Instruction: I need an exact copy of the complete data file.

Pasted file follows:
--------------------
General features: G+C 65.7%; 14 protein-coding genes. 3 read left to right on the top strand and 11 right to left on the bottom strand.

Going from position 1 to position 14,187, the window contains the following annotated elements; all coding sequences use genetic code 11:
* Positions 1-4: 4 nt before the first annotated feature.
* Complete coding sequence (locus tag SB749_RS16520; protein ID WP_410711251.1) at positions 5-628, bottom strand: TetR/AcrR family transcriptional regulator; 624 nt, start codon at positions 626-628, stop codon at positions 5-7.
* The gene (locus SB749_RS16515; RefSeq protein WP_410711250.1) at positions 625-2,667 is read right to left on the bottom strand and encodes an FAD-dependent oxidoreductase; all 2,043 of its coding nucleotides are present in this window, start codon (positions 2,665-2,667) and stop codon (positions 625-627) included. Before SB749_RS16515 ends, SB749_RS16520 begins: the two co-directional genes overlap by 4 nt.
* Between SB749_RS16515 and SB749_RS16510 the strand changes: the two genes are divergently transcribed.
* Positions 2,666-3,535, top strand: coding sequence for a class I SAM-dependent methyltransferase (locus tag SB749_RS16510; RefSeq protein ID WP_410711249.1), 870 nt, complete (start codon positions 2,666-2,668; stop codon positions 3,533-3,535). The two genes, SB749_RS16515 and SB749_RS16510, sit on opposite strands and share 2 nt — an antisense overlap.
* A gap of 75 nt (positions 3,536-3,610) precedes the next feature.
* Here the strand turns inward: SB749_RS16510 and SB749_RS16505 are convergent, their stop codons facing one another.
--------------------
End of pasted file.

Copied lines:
General features: G+C 65.7%; 14 protein-coding genes. 3 read left to right on the top strand and 11 right to left on the bottom strand.

Going from position 1 to position 14,187, the window contains the following annotated elements; all coding sequences use genetic code 11:
* Positions 1-4: 4 nt before the first annotated feature.
* Complete coding sequence (locus tag SB749_RS16520; protein ID WP_410711251.1) at positions 5-628, bottom strand: TetR/AcrR family transcriptional regulator; 624 nt, start codon at positions 626-628, stop codon at positions 5-7.
* The gene (locus SB749_RS16515; RefSeq protein WP_410711250.1) at positions 625-2,667 is read right to left on the bottom strand and encodes an FAD-dependent oxidoreductase; all 2,043 of its coding nucleotides are present in this window, start codon (positions 2,665-2,667) and stop codon (positions 625-627) included. Before SB749_RS16515 ends, SB749_RS16520 begins: the two co-directional genes overlap by 4 nt.
* Between SB749_RS16515 and SB749_RS16510 the strand changes: the two genes are divergently transcribed.
* Positions 2,666-3,535, top strand: coding sequence for a class I SAM-dependent methyltransferase (locus tag SB749_RS16510; RefSeq protein ID WP_410711249.1), 870 nt, complete (start codon positions 2,666-2,668; stop codon positions 3,533-3,535). The two genes, SB749_RS16515 and SB749_RS16510, sit on opposite strands and share 2 nt — an antisense overlap.
* A gap of 75 nt (positions 3,536-3,610) precedes the next feature.
* Here the strand turns inward: SB749_RS16510 and SB749_RS16505 are convergent, their stop codons facing one another.